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Inequity in Park Facilities?

The Editor's Column
Posted by WhosPlayin on 2009/3/20 0:40:00 (3740 reads)

Yesterday we read with interest a blog post on the campaign website of Winston Edmondson, who is running for Mayor of Lewisville. Edmondson had visited Central Park, and spoken with a little boy who complained that his neighborhood park, Sycamore Park, needed "real" bathrooms. Edmondson drove to Sycamore Park where he photographed two portable toilets.

"Instead of the nice, sanitary bathrooms with running water, which most of us are accustomed to, Sycamore Park has port-o-potties. I tell my kids not to use portable toilets because they're usually filthy. Seomeone felt that these were acceptable for the children of this neighborhood? I approached these portable stalls and was nearly knocked down by the odor. There is no excuse for this. Sycamore Park is the only park in Lewisville with conditions like this. I promise that nothing like this will EVER happen on my watch."

Now, I wasn't familiar with Sycamore Park, so I had to look it up on a map:

View Larger Map

My first thought on reading this was to try to recall whether my neighborhood's tiny Willow Grove Park, in Southwestern Lewisville has toilets. Surely, I would have remembered seeing portable toilets. As it turns out, there are not. No porta-loos, and no permanent buildings.

Today, city staff provided this explanation about our parks:

Sycamore Park is a 4.1 acre neighborhood park. The primary function of a neighborhood park is the provision of recreational space for the neighborhood which surrounds it. Space in the neighborhood park should be distributed between active and passive uses.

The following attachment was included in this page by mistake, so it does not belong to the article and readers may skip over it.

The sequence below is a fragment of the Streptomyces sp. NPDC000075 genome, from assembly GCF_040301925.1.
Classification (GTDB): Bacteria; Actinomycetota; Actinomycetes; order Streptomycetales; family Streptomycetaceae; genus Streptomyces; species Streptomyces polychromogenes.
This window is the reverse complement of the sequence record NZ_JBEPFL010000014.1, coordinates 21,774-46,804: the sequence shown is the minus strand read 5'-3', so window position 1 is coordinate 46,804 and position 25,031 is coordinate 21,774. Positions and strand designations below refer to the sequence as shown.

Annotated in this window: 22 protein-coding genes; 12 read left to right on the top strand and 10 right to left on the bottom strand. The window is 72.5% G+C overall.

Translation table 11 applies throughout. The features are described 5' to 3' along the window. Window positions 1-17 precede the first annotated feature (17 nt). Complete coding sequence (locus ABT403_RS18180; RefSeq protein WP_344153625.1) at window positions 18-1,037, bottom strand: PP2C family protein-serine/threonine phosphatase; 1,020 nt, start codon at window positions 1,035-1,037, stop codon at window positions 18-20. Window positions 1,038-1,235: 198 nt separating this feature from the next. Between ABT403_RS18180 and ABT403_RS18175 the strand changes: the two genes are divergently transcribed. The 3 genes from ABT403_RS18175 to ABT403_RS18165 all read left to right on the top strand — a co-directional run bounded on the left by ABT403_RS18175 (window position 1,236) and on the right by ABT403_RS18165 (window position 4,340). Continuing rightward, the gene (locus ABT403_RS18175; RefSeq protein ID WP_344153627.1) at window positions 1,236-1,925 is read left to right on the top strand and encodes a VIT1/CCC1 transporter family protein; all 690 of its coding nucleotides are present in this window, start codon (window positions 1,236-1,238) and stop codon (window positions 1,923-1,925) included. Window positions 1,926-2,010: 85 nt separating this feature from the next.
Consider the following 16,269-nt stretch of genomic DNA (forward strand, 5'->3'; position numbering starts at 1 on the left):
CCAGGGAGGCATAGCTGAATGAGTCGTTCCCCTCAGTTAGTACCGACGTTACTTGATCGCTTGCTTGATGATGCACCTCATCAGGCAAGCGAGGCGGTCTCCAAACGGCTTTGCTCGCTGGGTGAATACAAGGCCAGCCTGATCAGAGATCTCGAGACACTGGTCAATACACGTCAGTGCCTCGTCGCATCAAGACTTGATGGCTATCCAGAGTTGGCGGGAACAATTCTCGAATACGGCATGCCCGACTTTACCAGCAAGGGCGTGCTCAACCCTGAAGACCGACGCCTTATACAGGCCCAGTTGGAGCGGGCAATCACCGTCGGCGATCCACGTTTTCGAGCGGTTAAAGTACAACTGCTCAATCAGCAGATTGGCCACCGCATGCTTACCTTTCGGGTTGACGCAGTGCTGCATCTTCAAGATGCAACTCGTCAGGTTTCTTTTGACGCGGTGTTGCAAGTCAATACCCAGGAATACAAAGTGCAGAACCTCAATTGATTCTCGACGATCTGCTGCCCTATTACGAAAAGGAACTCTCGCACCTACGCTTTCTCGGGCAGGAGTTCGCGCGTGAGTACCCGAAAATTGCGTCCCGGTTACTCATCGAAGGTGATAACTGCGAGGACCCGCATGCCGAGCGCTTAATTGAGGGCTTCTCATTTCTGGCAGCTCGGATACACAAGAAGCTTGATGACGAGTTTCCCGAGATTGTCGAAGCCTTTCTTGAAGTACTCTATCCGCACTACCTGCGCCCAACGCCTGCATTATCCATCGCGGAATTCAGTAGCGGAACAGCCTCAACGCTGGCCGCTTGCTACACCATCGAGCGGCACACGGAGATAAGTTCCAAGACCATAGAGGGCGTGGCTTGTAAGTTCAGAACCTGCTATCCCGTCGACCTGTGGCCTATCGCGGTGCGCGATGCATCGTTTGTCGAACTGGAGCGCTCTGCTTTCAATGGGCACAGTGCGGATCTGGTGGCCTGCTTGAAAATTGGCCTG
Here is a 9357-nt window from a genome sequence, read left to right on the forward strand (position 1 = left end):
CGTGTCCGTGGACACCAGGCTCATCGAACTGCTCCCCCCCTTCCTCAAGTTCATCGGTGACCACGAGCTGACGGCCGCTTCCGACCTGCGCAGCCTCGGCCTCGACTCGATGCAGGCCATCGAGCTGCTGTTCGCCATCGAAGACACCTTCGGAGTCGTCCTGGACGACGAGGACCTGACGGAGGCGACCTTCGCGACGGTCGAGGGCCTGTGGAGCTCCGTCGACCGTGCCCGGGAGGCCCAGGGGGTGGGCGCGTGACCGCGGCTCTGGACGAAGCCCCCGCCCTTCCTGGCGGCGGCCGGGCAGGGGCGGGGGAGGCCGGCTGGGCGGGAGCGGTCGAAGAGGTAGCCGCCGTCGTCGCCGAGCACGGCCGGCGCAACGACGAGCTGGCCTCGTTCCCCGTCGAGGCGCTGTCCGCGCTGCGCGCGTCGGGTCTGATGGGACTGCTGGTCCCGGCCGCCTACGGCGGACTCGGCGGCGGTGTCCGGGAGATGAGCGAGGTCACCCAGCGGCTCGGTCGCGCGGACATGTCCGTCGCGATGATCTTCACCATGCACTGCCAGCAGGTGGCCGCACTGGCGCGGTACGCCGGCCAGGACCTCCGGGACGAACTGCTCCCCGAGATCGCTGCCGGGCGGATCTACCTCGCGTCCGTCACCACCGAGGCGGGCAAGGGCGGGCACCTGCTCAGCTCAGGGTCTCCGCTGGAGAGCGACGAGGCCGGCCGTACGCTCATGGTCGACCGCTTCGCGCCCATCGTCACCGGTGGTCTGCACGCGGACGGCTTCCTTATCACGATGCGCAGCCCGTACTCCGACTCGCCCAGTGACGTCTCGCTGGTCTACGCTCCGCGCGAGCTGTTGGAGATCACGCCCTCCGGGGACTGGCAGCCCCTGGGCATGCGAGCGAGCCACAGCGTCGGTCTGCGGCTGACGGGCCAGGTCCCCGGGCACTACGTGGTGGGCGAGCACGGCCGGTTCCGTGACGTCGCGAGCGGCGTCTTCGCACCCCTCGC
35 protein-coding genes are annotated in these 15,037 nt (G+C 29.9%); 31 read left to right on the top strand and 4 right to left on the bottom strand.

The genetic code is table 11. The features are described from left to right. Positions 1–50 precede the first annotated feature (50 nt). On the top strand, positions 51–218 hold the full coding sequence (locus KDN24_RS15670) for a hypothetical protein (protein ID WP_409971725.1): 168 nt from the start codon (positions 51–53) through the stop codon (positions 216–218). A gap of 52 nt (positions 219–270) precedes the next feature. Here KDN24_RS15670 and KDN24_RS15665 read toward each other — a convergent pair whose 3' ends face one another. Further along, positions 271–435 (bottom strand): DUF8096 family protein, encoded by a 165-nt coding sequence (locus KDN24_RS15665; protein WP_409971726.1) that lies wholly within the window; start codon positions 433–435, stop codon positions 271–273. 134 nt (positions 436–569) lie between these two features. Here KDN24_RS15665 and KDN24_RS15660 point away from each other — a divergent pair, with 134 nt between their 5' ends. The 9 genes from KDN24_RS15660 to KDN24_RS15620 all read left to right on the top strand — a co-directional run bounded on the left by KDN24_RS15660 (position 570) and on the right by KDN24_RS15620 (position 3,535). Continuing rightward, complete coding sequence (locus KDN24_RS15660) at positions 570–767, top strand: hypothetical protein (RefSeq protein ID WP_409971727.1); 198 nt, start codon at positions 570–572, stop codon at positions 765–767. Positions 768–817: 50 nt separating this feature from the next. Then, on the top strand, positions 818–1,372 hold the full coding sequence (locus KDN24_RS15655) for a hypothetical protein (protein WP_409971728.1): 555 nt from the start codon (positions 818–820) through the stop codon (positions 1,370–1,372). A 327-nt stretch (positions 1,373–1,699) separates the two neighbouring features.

Central Park is a 39.5 acre community park. A community park is larger in size than a neighborhood park and provides service to several neighborhoods or specific sections of the community. The community park is oriented primarily toward providing recreational opportunities not feasible in a neighborhood park. Community parks should be developed for both active and passive use.

Okay, so we understand that comparing these two parks (Central and Sycamore) is like comparing apples to oranges. But what is the criteria for determining restroom placement? City staff had this answer:
Sycamore Park is one of thirteen neighborhood parks in the Lewisville park system. The portable toilets were placed in the park upon request several years ago. The portable toilets can be removed from the park if the neighborhood no longer desires to have them in the park. There are portable toilets in other park areas but not in other neighborhood parks. Austin Kent Ellis Park is the only neighborhood park with a restroom facility. This is a very unusual situation with two neighborhood parks adjacent to each other and divided by an alley (Austin Kent Ellis and Iris Lane). The proximity of the parks to each other and the heavy sports use creates more of community park in function which justifies the restroom facility. There are a total of six community parks in the Lewisville park system with public restrooms in only three of the park areas.
(Emphasis mine)
So, it would seem that having the portable toilets was sort of a special dispensation, based on resident requests. I can imagine that need arising if for instance, you had vagrants urinating and defecating in the open, or if there were no convenient homes or businesses nearby.

There is the question of the non-working drinking fountains though:
"As Mayor, this embarrassment will be corrected. Real bathrooms with running water will be constructed, just like the other parks have. In addition to that, the water fountain will be repaired. Sycamore Park will have water fountains with fresh, cool, flowing water, just like the other parks."